Memorable photo from Baton Rouge demonstration

At Saturday's demonstration protesting the shooting death of Alton Sterling, Ieshia L. Evans, 35, is detained by Louisiana State Police officers in Baton Rouge, Louisiana. (Jonathan Bachman/Reuters)

At Saturday’s demonstration protesting the shooting death of Alton Sterling, Ieshia L. Evans, 35, is detained by Louisiana State Police officers in Baton Rouge, Louisiana. (Jonathan Bachman/Reuters)

This photograph may well become as iconic as Jeff Widener’s 1989 “Tank Man” photo featuring a lone man confronting a column of tanks in Tiananmen Square. Such a striking contrast here: a lone black woman in a soft flowing dress standing quietly as two white male police officers in full riot gear close in.

Police were trying to clear then-peaceful demonstrators who were blocking the street/highway that runs in front of Baton Rouge police headquarters. Ieshia Evans was one of many arrested and charged with obstructing traffic.

The Atlantic interviewed New Orleans-based freelance photographer Jonathan Bachman about the circumstances surrounding his photograph and, as is so often the case, it was largely a matter of being in the right place at the right time. Successful photojournalists usually have a good sense of where and when that place is likely to be — and the skill to take advantage of an opportunity. Associated Press photographer Max Becherer captured the same scene but from a different angle. And the angle made all the difference:

Photo by Max Becherer/AP

Photo by Max Becherer/AP

 



Categories: Photography

17 replies

  1. I wonder what the story is behind this as she is obviously standing still, but the three officers are in motion (with the furthest looking like he’s pulling some dance move). An amazing photo.

    • The Atlantic story explains in detail what was going. Peaceful demonstrators were blocking a major street and officers were trying to clear it. (I’ve added more explanation to the original post.)

      Interesting … I, too, thought at first there were three officers. But as I was writing I looked more closely and realized there are only two (the photographer also mentioned there were two). Something about the way the light reflects in the closest visor makes it look like two, I think. But if you count arms and legs …

      Love the lighting — the way her face glows against the dark background, while the officers’ faces are reduced mostly to just anonymous glowing visors.

  2. As Mr. Wheeler reads “Unintended Consequences”, he may (like me) have more empathy for that lady than most.

    • Empathy? More like huge admiration for her bravery and composure, given everything that’s happened in the last week.

    • Indeed, I am concerned about the expressed comparison with the Tiananmen Square photo. In that case, peaceful protestors were being killed and brutalized. That is not the case here, however menacing the cops might look in their riot gear. In that sense, the photo does a disservice to police in this country.

      • From what I’ve read about events surrounding the photo, it was early in the day. The demonstration was still peaceful at the time but turned violent later on. The contrast here between the police and the woman sort of symoblizes the conflict we have in the nation as a whole. It’s regrettable that the police come off looking like storm troopers here (though it certainly adds to the drama of the photo), but considering five officers were killed in Dallas just days before, one can appreciate their caution and concern. It’s a damned if you do, damned if you don’t situation. If they dress like this, prepared for the worst, it almost invites trouble. It shows they don’t trust demonstrators to remain peaceful; it almost dares troublemakers to start something. If they don’t dress like this, they leave themselves as vulnerable as the five in Dallas.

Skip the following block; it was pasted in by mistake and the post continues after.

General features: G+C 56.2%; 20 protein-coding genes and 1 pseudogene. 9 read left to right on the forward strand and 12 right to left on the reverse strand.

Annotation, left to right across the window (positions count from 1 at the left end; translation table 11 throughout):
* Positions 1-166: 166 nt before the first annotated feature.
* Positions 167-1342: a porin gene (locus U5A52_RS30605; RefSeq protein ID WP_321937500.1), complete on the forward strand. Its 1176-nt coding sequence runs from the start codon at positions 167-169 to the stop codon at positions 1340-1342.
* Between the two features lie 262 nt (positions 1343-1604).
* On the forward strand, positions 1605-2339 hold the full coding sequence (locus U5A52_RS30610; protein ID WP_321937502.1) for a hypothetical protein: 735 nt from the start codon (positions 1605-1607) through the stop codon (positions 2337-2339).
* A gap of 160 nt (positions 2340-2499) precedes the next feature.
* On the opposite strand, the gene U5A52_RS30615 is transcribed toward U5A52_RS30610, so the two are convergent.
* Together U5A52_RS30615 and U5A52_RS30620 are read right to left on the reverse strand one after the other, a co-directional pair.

Yes, the photo does do the police a disservice. As long as the photo is remembered, the police will be remembered this way. But hopefully it will also make people ask why. Why were police in full riot gear when approaching a lone, unarmed, peaceful woman? How and why did this happen in our “civilized” country in the 21st Century?

  3. The Beauty and the Aliens…saw this a few times on the news and online. Takes my breath away every time! Another iconic photo taken over the years is the picture of the nurse being kissed by a sailor on VJ day. I forget the place, but it may have been in Paris.

  4. She towers above those men, standing there quitely, dignified and serene.

  5. I think the Becherer photo best reflects the moment as you can clearly see the woman is in the process of peacefully offering her left wrist out to the officers for binding. It appears she is holding something in her right hand… curious as to what that might have been.

    • I still think Bachman’s photo is the better composition. The subjects are centered, no heads in the background cut off, nor feet in the foreground. And the lighting on her profile is perfect. Zooming in on it, I’m pretty sure that’s a phone in her right hand. I’m more curious about what’s in her left hand. Something light-colored. Could just be a crumpled tissue but it looks like it has a well-defined box-like shape.

      • The intent of my comment was not in regards to the quality or composition of the photograph. I was simply directing my remarks specifically to the actions of the young lady in the photo, which I thought were better captured and reflected in my referenced photo. I’ll leave the awarding of the feature photo Pulitzer Prize to others… 🙂

"I never considered a difference of opinion in politics, in religion, in philosophy, as cause for withdrawing from a friend." ~ Thomas Jefferson

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